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North Korea fires 4 cruise missiles off its east coast, South Korea says

By Soo-hyang Choi
SEOUL (Reuters) -North Korea fired four cruise missiles off its east coast on Wednesday as its rivals South Korea and the United States held joint military exercises, the South Korean military said.

The military initially reported “multiple missiles” without elaborating; South Korean Defence Minister Lee Jong-sup told parliament on Thursday that there were four.

Lee added that North Korea appears to have made “substantial progress” in miniaturising nuclear warheads to fit tactical guided weapons systems.

“I don’t see that they are ready yet to mount on what North Korea has recently called tactical guided weapons, but we’re looking into the possibilities with the U.S.,” he said.

When asked whether North Korea’s nuclear weapons have come close to deployment, Lee said they have reached “substantial levels.”

The missiles were fired about 10:15 a.m. (0115 GMT) from South Hamgyong province, the South’s military said, just three days after the launch of a short-range ballistic missile.

Pyongyang has long bristled at exercises conducted by South Korean and U.S. forces, saying they are preparation for an invasion of the North, and it fired the missiles into the sea as the drills were underway.

South Korea and the United States say the exercises are purely defensive.

The JCS statement said that the military was on high alert and that South Korean and U.S. intelligence authorities were analysing the launches.

South Korea’s Yonhap news agency said Wednesday’s launches could have involved strategic cruise missiles with a potential nuclear capability, which the North tested on March 12 from a submarine.

A U.S. State Department spokesperson called on North Korea “to refrain from any further destabilising acts” and reiterated that the U.S. commitment to the defence of South Korea and Japan remained “ironclad”.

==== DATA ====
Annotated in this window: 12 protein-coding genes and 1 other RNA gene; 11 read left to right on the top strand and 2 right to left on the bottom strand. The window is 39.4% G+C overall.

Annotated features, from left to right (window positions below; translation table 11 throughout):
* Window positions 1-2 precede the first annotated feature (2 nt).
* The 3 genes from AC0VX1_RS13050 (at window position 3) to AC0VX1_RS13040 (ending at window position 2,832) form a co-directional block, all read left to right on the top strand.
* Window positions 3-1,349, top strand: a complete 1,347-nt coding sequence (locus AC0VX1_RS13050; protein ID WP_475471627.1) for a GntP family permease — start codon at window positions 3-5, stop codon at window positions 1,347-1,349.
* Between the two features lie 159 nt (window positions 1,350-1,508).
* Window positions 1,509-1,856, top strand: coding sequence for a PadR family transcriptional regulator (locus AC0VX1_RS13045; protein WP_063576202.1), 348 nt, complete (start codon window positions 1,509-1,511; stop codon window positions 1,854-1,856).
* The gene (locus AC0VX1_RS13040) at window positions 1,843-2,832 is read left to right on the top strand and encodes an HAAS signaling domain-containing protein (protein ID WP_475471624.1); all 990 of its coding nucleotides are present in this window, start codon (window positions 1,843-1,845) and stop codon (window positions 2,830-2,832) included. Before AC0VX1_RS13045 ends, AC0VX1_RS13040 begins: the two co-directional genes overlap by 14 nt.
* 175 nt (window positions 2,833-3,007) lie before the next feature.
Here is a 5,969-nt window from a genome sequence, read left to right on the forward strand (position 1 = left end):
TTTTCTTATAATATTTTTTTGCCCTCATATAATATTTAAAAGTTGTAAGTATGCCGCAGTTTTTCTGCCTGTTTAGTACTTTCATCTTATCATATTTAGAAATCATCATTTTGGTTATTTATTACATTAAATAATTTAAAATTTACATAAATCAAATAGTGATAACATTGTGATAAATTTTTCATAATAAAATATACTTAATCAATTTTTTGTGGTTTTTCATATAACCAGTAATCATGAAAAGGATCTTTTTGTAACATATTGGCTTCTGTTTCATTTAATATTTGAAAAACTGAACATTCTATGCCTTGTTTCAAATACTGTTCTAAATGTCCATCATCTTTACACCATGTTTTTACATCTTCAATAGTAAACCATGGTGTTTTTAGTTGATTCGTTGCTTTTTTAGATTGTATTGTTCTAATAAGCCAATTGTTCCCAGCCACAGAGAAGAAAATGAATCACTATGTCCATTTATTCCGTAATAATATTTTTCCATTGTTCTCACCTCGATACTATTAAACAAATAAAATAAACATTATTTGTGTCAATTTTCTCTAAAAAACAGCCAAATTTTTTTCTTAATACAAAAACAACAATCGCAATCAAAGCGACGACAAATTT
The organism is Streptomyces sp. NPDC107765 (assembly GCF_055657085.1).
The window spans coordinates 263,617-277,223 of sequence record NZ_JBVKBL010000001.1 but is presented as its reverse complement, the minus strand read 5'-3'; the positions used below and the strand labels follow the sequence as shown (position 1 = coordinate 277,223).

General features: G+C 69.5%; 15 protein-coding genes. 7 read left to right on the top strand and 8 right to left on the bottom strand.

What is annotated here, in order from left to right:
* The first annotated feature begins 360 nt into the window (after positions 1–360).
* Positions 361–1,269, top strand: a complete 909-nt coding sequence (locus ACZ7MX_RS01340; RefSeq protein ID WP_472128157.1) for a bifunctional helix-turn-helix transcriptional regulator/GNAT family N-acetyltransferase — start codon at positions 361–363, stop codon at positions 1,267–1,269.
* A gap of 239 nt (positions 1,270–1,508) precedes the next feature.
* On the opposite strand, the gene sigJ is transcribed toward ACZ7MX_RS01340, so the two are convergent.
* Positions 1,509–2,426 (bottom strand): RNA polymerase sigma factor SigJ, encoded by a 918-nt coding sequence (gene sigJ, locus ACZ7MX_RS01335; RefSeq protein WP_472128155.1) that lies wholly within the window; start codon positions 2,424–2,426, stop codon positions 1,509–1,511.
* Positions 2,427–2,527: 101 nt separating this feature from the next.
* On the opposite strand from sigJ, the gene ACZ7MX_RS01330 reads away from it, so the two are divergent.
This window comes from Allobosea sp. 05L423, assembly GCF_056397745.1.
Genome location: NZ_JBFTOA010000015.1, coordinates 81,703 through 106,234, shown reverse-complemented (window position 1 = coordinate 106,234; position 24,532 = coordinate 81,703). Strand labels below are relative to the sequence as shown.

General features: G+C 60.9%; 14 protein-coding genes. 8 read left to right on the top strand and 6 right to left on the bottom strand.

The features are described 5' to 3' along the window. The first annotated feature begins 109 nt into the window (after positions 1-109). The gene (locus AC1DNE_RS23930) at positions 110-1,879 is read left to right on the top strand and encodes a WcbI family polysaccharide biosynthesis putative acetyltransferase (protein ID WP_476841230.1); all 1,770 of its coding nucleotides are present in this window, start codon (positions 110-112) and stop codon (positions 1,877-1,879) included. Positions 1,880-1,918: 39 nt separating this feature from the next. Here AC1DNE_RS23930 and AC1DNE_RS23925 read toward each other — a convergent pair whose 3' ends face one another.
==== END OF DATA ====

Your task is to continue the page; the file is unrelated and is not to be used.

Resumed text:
The allies are set to conclude 11 days of exercises, called Freedom Shield 23, on Thursday.

“We will successfully wrap up our Freedom Shield exercise as planned under firm combined defence posture,” the South Korean military said.

On Wednesday, the USS Makin, an amphibious assault ship, docked in South Korea for the allies’ first large-scale amphibious landing exercise in five years, the U.S. military said.

South Korean President Yoon Suk Yeol, meanwhile, visited the military cyber command and called for proactive operations to defend against cyber threats, his office said.

North Korea has been ramping up its military tests in recent weeks, firing an intercontinental ballistic missile last week and conducting what it called a nuclear counterattack simulation against the United States and South Korea over the weekend.

It has also directed strong rhetoric against Washington and Seoul. Its state news agency quoted a foreign official as saying that pressure on Pyongyang to give up its nuclear weapons was tantamount to declaration of war.

The remark was directed at the U.S. ambassador to the United Nations, Linda Thomas-Greenfield, who on Monday called North Korea’s weapons programs “unlawful” and said it should abandon them “in a complete, verifiable, and irreversible manner”.

(Reporting by Soo-hyang Choi; additional reporting by Ju-min Park and Hyonhee Shin; Editing by Clarence Fernandez, Robert Birsel, Angus MacSwan, Lincoln Feast and Gerry Doyle)

Disclaimer: This report is auto generated from the Reuters news service. ThePrint holds no responsibilty for its content.

Source: The Print

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